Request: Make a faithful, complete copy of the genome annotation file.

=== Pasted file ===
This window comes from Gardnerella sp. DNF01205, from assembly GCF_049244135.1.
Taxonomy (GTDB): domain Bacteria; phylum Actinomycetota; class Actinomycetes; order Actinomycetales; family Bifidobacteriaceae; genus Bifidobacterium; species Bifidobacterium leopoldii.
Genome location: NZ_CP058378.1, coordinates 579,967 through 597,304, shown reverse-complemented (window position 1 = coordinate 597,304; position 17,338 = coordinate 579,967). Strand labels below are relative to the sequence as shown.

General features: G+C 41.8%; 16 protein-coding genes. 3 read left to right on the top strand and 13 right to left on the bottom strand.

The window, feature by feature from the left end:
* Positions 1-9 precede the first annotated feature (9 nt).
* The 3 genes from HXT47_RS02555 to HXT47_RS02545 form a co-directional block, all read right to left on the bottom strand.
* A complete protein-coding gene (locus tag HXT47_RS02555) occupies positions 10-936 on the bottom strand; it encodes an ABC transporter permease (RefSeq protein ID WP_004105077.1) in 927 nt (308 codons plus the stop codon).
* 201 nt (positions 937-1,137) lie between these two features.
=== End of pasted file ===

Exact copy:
This window comes from Gardnerella sp. DNF01205, from assembly GCF_049244135.1.
Taxonomy (GTDB): domain Bacteria; phylum Actinomycetota; class Actinomycetes; order Actinomycetales; family Bifidobacteriaceae; genus Bifidobacterium; species Bifidobacterium leopoldii.
Genome location: NZ_CP058378.1, coordinates 579,967 through 597,304, shown reverse-complemented (window position 1 = coordinate 597,304; position 17,338 = coordinate 579,967). Strand labels below are relative to the sequence as shown.

General features: G+C 41.8%; 16 protein-coding genes. 3 read left to right on the top strand and 13 right to left on the bottom strand.

The window, feature by feature from the left end:
* Positions 1-9 precede the first annotated feature (9 nt).
* The 3 genes from HXT47_RS02555 to HXT47_RS02545 form a co-directional block, all read right to left on the bottom strand.
* A complete protein-coding gene (locus tag HXT47_RS02555) occupies positions 10-936 on the bottom strand; it encodes an ABC transporter permease (RefSeq protein ID WP_004105077.1) in 927 nt (308 codons plus the stop codon).
* 201 nt (positions 937-1,137) lie between these two features.